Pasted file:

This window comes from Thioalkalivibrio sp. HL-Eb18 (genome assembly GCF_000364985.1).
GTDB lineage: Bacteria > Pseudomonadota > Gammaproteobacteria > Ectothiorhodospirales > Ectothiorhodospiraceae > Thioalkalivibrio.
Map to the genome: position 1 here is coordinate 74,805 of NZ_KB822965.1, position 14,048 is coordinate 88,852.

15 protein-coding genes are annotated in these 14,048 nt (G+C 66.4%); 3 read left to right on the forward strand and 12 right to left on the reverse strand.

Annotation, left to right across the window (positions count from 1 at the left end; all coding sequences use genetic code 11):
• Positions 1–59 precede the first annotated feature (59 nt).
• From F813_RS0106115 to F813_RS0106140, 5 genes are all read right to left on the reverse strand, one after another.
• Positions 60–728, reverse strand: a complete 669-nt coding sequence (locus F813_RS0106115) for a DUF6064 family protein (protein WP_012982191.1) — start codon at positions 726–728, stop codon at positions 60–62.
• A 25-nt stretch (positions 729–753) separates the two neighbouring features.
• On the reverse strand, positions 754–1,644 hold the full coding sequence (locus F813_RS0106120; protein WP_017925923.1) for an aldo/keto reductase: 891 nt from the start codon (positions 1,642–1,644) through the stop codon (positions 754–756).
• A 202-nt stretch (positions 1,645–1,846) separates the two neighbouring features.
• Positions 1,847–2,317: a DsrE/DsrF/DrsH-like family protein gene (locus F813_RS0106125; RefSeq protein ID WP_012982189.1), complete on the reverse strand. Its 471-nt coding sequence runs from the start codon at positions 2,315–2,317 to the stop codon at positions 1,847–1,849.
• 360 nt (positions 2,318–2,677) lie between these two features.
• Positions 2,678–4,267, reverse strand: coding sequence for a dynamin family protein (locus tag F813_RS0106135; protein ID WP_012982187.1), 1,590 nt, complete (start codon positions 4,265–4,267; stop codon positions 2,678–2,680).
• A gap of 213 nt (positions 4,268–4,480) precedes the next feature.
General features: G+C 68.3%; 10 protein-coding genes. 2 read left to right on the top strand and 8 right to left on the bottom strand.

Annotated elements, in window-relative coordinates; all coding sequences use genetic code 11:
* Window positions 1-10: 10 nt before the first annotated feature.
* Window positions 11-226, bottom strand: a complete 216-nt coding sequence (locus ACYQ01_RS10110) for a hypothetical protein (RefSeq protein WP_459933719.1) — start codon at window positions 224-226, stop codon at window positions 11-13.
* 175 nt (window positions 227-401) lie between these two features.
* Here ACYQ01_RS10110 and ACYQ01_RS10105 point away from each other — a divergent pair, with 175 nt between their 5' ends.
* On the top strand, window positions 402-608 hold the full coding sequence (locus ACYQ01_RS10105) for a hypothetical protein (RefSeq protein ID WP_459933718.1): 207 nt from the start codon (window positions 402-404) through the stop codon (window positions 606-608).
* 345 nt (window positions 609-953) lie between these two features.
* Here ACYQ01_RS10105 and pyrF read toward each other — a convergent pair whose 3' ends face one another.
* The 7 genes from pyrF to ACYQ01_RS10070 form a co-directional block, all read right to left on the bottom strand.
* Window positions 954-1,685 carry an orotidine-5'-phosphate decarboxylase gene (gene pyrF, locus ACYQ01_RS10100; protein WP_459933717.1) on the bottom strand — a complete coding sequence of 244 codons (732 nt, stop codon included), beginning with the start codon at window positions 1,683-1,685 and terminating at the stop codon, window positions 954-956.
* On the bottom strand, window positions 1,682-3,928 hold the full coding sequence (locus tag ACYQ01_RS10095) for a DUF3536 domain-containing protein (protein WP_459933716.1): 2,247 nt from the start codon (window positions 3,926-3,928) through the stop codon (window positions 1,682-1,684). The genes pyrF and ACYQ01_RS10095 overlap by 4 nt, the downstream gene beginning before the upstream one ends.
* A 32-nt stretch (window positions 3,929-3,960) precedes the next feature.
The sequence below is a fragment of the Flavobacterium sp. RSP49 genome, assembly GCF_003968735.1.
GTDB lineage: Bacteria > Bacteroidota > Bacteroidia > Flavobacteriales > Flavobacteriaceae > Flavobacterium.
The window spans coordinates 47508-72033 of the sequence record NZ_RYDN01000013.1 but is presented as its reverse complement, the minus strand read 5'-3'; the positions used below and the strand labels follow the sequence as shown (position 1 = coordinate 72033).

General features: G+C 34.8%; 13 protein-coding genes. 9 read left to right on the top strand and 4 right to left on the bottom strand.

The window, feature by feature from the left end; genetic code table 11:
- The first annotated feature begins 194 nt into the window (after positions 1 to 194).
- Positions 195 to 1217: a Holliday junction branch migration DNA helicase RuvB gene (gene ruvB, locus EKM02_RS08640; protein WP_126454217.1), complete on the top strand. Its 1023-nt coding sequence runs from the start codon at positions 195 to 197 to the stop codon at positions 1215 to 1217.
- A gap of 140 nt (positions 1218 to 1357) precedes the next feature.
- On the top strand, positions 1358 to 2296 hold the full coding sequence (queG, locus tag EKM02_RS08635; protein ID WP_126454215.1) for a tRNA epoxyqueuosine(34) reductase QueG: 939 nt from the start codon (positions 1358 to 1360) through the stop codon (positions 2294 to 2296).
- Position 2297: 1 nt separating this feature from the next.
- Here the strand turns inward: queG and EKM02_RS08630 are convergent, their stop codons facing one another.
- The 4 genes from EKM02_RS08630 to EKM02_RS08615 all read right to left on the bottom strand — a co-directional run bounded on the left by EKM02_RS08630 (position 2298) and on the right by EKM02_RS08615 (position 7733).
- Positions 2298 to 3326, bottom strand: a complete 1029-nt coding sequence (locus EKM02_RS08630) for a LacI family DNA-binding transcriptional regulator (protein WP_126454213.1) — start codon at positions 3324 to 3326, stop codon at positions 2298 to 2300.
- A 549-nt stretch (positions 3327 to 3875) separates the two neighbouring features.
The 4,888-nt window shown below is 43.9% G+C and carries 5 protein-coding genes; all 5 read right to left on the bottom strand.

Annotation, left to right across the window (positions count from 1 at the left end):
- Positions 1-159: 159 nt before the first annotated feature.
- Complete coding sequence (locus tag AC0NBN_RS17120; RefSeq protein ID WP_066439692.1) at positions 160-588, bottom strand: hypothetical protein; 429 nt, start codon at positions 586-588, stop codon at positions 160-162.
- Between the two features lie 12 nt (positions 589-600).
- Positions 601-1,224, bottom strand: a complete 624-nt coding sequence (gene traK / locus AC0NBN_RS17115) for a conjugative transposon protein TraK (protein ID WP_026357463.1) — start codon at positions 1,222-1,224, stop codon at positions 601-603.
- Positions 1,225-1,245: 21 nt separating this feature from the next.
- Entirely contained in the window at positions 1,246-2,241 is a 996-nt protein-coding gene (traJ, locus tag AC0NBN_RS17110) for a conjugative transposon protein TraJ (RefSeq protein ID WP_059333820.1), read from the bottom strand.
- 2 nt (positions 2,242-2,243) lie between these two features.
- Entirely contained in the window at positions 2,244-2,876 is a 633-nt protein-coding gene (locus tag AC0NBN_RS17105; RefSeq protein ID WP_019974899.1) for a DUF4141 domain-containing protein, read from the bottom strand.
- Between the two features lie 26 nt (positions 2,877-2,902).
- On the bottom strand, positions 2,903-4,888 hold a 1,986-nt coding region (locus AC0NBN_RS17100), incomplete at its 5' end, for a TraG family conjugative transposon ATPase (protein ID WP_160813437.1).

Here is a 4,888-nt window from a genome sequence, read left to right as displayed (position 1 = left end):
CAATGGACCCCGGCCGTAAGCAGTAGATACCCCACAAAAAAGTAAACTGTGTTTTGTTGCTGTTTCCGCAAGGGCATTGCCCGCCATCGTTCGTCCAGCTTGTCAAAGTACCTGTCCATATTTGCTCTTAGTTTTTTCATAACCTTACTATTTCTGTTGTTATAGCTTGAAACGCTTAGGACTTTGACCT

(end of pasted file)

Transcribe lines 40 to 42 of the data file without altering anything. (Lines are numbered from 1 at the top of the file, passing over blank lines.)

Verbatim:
- The 4 genes from EKM02_RS08630 to EKM02_RS08615 all read right to left on the bottom strand — a co-directional run bounded on the left by EKM02_RS08630 (position 2298) and on the right by EKM02_RS08615 (position 7733).
- Positions 2298 to 3326, bottom strand: a complete 1029-nt coding sequence (locus EKM02_RS08630) for a LacI family DNA-binding transcriptional regulator (protein WP_126454213.1) — start codon at positions 3324 to 3326, stop codon at positions 2298 to 2300.
- A 549-nt stretch (positions 3327 to 3875) separates the two neighbouring features.